In recent months, many Democrats have operated from the assumption that they have to pass this bill to avoid political disaster, while Republicans have operated from the assumption that if the bill passes, they have lost the health-care fight permanently. Both assumptions now appear to be wrong. Instead of moving off the stage, health care, along with the economy, looks likely to remain atop the domestic agenda throughout this congressional-election year, especially if the Democrats pass a bill that the public hates and that will also put a drag on the economy.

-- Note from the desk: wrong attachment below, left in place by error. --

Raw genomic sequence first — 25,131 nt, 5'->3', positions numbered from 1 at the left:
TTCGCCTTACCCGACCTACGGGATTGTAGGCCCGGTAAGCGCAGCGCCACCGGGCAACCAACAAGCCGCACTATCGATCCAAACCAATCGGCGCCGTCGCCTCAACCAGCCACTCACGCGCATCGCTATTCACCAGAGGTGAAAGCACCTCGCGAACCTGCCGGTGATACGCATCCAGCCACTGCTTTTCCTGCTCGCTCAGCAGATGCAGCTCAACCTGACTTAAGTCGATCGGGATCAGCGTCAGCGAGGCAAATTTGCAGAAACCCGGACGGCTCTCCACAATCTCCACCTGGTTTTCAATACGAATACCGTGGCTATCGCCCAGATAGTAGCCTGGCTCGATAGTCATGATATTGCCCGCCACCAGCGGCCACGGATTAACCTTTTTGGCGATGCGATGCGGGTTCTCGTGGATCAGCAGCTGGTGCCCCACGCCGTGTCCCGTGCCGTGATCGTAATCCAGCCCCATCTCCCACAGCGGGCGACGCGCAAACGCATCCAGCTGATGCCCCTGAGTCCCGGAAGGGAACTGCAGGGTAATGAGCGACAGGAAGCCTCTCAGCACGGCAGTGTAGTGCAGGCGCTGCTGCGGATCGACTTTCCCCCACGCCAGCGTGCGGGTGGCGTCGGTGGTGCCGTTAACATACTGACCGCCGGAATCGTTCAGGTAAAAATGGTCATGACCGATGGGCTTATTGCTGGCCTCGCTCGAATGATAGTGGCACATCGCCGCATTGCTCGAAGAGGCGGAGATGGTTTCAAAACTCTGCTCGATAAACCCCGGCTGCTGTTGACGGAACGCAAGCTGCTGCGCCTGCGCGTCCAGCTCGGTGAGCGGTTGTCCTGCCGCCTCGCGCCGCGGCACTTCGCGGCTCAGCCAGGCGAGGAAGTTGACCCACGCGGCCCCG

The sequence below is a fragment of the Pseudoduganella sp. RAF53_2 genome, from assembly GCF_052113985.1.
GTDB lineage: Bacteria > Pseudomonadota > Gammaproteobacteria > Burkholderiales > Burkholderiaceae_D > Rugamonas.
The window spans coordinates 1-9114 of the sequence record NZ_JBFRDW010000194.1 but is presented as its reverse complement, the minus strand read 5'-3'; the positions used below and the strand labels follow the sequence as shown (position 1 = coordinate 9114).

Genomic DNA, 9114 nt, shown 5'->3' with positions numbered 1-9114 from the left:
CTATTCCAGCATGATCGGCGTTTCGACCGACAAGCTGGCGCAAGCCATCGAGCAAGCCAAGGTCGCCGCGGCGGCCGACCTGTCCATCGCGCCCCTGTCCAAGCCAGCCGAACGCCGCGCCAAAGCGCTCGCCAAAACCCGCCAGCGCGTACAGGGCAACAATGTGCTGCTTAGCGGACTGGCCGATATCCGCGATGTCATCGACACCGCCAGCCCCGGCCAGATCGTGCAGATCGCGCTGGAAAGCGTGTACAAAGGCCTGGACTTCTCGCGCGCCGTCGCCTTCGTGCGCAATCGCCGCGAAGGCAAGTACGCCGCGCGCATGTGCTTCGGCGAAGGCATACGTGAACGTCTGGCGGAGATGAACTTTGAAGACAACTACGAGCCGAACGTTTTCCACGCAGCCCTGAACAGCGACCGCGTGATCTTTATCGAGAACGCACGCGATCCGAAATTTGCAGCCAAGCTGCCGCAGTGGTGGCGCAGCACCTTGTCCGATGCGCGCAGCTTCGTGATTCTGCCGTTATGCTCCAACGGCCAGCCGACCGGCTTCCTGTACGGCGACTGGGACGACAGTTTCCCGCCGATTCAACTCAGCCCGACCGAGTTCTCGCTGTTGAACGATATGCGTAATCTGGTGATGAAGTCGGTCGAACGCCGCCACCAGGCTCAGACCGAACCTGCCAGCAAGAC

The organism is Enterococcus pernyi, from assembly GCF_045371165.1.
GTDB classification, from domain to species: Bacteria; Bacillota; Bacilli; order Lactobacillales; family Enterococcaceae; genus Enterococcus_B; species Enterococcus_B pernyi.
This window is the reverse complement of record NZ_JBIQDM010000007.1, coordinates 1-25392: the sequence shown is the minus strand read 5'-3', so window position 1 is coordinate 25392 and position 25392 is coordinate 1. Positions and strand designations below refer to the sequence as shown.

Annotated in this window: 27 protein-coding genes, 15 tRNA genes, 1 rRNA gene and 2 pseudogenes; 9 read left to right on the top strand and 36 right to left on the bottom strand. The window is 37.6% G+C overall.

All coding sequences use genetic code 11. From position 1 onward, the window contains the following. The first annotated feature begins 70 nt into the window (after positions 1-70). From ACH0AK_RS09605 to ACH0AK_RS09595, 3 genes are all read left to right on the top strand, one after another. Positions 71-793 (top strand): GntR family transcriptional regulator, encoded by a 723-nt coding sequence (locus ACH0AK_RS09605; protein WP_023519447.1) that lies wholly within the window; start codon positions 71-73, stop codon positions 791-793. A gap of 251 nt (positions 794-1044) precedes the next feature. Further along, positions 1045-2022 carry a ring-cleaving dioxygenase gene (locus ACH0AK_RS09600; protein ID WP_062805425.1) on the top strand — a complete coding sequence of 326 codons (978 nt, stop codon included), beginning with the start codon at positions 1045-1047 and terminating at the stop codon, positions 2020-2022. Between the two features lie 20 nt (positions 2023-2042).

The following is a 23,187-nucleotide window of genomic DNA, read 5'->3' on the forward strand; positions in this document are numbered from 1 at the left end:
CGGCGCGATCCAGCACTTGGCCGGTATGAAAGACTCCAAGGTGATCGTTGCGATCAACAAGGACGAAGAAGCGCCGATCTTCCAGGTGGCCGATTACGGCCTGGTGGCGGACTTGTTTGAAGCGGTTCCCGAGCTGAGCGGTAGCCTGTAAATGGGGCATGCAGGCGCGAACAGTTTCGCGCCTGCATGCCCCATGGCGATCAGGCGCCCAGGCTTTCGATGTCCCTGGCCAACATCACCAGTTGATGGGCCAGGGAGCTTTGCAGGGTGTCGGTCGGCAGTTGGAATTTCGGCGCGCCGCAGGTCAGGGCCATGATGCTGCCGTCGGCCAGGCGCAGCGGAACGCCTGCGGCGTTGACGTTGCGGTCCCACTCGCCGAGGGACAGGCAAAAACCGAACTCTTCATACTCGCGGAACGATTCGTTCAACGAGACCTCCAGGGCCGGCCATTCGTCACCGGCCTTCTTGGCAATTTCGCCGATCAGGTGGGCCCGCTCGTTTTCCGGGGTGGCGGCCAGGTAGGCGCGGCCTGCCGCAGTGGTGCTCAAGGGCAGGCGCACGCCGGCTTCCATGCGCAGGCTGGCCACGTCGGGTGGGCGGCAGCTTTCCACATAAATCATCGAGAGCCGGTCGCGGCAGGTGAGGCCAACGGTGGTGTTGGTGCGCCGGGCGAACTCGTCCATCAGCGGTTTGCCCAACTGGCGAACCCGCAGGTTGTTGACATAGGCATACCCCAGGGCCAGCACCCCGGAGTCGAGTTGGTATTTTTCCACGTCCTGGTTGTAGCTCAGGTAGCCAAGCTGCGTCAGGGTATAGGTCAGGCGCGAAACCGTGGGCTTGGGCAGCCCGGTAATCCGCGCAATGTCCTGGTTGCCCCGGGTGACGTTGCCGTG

Most voters still want what they have always wanted on health care: lower costs, higher take-home pay, and greater security — all accomplished with the least possible disruption to their current insurance arrangements. The Democrats are poised to pass a massively expensive bill that achieves essentially none of this. Republicans have tried to argue (as they should do much more forcefully over the next ten months) that a few changes to tax law and regulation could address these concerns much better, by fostering the development of a market in individually owned insurance policies. Those reforms would also increase the number of people with insurance. This modest and constructive agenda would not require fines on people who opt out of insurance, federal boards to decide what constitutes appropriate medical practice, or huge new taxes that stifle economic growth.